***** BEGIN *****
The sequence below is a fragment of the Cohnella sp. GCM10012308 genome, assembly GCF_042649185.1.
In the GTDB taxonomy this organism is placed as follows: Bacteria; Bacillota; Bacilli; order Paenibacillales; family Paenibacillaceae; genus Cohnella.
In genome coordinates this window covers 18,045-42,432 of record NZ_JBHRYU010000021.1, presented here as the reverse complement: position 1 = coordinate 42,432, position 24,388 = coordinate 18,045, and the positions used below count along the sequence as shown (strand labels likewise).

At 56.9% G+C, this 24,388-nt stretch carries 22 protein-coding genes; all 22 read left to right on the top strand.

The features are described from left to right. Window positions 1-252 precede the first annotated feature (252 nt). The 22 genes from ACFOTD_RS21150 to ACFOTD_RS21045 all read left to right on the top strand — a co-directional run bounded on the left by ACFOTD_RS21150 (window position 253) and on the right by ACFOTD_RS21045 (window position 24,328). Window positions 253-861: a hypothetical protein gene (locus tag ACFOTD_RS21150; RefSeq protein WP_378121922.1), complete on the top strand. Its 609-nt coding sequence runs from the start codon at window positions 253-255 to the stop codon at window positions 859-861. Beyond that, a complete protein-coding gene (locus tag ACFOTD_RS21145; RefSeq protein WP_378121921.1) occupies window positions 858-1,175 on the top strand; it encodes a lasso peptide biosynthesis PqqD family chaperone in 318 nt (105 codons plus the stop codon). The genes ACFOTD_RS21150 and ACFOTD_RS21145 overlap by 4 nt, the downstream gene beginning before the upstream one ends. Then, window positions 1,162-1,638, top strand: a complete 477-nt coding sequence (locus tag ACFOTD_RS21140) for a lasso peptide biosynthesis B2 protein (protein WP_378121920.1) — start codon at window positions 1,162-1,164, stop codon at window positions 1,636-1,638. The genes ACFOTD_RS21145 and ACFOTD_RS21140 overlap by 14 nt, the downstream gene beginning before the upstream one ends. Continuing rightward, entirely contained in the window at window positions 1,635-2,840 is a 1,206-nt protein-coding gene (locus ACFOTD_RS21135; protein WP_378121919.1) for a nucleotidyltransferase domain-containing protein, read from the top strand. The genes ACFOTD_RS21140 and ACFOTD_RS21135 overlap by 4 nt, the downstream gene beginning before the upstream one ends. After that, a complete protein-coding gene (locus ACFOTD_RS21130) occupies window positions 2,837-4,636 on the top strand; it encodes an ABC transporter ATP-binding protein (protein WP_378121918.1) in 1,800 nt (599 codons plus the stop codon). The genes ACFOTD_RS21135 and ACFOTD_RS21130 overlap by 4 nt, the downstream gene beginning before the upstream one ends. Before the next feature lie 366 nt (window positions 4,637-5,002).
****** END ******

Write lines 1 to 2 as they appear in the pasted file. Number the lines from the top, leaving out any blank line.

The sequence below is a fragment of the Cohnella sp. GCM10012308 genome, assembly GCF_042649185.1.
In the GTDB taxonomy this organism is placed as follows: Bacteria; Bacillota; Bacilli; order Paenibacillales; family Paenibacillaceae; genus Cohnella.